JB: It’s an interesting development. I have been somewhat surprised by the Rose whispers, considering he’s played on the last four Ryder Cup teams and five in his career. And the MacIntyre Dilemma—which sounds like an awful Netflix miniseries about a 1980s murder case in Aberdeen—isn’t helping. Because on one hand, good on him to chase a tour card when his World Ranking would grant passage into most of the meaningful events next year. But as you mentioned, even for a game known for delivering humility, coming out on the business end of Boise will leave a mark. Unless Young Bob gets hot over the next three weeks, whatever hard feelings exist with Rose’s schedule will cool when it comes time for Paddy to pull the trig.
This was a pretty American-slanted roster watch, but as we agreed, the Euro team is mostly spoken for. So we’ll end on this: Bryson DeChambeau announced he will compete in the World Long Drive Championship, which begins the day after the Ryder Cup ends. Any worries that DeChambeau flirting with golf’s version of Home Run Derby could have an upshot at Whistling Straits?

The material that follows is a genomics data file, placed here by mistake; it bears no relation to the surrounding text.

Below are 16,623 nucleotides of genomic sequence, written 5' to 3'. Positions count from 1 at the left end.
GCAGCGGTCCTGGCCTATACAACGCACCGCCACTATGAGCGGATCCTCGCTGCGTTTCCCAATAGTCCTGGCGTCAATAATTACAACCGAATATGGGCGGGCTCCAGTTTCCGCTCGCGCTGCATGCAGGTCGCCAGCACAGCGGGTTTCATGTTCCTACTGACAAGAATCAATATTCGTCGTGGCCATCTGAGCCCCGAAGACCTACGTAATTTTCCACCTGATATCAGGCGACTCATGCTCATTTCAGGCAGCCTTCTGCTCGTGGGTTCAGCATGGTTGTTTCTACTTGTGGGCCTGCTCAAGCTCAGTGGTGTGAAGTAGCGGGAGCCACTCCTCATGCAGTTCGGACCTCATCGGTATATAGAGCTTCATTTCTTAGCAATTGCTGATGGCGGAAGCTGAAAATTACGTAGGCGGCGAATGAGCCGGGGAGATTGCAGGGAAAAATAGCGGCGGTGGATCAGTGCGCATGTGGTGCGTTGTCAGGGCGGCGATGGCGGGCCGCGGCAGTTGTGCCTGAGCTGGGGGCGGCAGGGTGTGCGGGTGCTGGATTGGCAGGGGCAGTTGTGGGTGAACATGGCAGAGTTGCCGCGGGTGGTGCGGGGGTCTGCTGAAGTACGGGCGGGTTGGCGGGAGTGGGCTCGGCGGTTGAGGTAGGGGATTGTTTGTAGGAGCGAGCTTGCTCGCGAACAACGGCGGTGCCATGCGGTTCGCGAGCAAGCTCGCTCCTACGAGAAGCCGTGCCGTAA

DR: Oh man. The temptation here is to dunk on Bryson, who does seem to be in a pretty profound rut at the moment. (He never even considered speaking with media at Liberty National, for whatever that's worth.) But I think the key word here is after. It’s after the Ryder Cup. This isn’t Phil switching to Callaway right before the 2004 Ryder Cup; what Bryson does after the week is his business. If it was before, that’d be an entirely different story. The only potential problem I see is the optics, which aren’t the greatest in the world. But on the pantheon of Bryson Things, this one feels pretty innocuous. Am I being too kind?
JB: I get the backlash, but genuinely don’t think DeChambeau is going to switch his training to prepare for a long-drive contest over the Ryder Cup. Then again, that I had to type that sentence underlines it’s always something with this cat, and if he does mess with his swing and come out flat against the Euros, it would be a sadistic, yet fitting, end to this summer from hell for the big man.